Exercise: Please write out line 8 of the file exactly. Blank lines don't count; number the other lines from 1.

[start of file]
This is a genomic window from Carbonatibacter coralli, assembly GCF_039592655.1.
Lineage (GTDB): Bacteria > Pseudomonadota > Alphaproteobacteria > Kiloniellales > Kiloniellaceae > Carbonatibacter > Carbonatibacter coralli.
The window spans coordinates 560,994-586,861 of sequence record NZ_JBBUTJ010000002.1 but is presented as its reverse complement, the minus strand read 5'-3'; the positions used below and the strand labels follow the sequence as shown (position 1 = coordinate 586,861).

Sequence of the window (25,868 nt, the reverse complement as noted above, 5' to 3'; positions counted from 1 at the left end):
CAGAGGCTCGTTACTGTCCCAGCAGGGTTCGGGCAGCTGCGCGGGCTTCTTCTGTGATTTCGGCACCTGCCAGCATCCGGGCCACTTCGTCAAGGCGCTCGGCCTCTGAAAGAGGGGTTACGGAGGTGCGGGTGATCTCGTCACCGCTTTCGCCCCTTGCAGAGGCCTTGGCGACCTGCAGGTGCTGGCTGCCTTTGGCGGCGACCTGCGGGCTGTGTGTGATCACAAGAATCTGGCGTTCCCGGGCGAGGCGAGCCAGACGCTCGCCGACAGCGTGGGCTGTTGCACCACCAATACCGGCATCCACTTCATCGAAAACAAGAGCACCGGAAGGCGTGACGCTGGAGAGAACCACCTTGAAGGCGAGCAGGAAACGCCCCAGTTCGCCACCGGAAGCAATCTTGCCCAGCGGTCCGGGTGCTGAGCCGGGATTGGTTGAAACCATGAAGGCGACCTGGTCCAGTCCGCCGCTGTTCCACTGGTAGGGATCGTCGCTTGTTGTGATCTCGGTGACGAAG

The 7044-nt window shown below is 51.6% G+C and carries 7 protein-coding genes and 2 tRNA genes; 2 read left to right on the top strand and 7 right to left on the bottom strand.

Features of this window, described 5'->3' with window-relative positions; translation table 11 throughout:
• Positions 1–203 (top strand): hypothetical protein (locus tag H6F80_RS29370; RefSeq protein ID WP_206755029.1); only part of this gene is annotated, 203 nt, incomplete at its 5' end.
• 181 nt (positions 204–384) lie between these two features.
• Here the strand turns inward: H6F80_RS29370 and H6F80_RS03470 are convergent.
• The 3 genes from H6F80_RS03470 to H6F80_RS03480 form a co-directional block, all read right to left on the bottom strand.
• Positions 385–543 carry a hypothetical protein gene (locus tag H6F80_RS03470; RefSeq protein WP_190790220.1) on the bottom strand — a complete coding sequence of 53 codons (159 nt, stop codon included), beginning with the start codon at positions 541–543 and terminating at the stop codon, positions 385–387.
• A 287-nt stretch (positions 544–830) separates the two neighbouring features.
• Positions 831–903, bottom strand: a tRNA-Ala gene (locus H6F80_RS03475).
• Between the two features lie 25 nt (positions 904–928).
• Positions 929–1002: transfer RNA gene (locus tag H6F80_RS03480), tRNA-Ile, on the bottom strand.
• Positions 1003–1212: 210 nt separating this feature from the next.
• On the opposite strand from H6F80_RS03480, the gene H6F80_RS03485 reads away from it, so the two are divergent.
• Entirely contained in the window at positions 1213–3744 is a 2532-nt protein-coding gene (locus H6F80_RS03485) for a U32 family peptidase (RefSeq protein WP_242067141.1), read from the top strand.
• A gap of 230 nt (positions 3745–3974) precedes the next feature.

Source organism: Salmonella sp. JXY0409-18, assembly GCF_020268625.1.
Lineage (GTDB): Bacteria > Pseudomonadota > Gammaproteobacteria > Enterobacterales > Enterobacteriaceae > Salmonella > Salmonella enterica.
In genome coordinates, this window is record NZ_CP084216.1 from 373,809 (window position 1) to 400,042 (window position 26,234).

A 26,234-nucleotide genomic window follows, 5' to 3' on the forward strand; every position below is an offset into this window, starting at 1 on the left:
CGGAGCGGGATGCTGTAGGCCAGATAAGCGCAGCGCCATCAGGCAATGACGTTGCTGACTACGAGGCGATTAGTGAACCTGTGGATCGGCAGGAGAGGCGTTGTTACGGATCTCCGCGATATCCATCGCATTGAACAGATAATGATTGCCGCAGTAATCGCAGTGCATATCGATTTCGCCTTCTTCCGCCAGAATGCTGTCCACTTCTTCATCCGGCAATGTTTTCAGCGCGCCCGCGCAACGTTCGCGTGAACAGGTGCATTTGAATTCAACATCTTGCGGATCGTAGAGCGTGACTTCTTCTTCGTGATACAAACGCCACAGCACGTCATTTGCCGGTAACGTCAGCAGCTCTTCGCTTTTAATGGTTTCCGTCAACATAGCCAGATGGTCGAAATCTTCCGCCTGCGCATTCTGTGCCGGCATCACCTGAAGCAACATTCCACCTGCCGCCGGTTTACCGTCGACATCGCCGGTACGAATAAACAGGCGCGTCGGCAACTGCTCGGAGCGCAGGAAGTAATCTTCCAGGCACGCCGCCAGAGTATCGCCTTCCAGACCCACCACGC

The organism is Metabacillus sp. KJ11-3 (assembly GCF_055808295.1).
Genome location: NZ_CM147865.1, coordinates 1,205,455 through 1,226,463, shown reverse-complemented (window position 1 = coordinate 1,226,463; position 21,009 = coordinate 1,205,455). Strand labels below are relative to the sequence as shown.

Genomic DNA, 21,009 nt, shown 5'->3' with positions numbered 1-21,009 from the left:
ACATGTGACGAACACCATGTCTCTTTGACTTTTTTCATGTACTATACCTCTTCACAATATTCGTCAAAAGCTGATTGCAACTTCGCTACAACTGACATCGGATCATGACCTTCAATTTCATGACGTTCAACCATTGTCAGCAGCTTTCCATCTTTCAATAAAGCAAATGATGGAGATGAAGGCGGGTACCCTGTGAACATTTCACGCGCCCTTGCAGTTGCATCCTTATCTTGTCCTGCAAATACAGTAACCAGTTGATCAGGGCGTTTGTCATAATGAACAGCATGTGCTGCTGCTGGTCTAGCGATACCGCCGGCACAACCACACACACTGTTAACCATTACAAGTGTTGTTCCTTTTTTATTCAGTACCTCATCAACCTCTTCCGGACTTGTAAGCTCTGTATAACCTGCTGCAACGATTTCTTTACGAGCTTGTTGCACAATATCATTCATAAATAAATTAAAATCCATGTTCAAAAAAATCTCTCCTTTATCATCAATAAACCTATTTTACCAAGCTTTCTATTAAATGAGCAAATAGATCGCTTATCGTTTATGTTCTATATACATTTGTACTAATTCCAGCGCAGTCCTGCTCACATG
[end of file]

• Positions 1–203 (top strand): hypothetical protein (locus tag H6F80_RS29370; RefSeq protein ID WP_206755029.1); only part of this gene is annotated, 203 nt, incomplete at its 5' end.